Winter’s Bounty: Fresh Sorrel
As all of my other herbs have given up, sorrel has become my go-to winter aromatic, especially since I discovered that the more I pick it, the better it grows.
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Don’t be fooled by the spring green of the leaves in that picture. My sorrel plant is thriving in pale, verdant color right now, and it’s winter.
As all of my other herbs have given up, sorrel has become my go-to aromatic, especially since I discovered that the more I pick it, the better it grows. I’ve been chiffonading the leaves into thin slivers and adding them to salads. A Spiced Kabocha Squash Soup got a cup or so of torn sorrel added to it before I puréed it, and the tangy flavor it imparted brought out the cinnamon and ginger flavors in the soup. A few wilted leaves I found in the back of the fridge made their way into a pot of steamed spinach and gave the side dish a lemony note.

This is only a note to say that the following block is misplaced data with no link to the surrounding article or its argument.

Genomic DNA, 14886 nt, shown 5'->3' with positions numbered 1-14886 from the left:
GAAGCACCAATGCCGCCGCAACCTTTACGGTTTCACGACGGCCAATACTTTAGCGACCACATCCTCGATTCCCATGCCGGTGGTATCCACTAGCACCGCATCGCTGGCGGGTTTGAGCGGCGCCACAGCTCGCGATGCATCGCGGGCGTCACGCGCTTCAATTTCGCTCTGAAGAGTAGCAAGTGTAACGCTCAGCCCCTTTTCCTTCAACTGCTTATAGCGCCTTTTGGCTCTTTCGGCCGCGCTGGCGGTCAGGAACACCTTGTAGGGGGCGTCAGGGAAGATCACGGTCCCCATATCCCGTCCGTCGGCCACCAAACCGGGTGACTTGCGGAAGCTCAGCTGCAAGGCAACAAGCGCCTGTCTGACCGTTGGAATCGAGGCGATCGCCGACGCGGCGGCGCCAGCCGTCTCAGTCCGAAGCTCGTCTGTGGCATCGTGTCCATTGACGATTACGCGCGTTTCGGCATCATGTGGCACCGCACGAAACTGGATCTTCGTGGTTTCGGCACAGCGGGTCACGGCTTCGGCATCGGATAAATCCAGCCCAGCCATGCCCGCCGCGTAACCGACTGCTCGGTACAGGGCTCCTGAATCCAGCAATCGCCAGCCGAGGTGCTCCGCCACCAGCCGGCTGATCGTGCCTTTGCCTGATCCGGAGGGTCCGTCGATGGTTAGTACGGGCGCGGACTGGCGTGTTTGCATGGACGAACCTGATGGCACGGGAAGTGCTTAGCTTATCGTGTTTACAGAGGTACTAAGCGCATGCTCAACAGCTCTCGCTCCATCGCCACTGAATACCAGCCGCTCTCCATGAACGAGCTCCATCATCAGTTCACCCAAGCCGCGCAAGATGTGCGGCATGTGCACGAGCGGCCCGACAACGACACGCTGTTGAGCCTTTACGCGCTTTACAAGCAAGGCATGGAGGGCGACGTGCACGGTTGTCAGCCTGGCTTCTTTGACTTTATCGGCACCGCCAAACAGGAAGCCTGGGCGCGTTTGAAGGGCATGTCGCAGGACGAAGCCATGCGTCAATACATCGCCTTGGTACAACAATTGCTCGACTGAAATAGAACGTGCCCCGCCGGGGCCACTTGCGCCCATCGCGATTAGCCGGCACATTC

I could go on and on with past and future possibilities, but the gist of what I’m trying to say is this: If you see a bunch of sorrel at a winter farmers’ market, snatch it up. If you find a sorrel plant for sale in a greenhouse, even in winter, grab it. (They’re hearty like chives and will usually come back even if they look a little worse for the wear.) Or if you end up having to wait, don’t forget to grab a seedling or two when you’re planning an herb garden in the spring.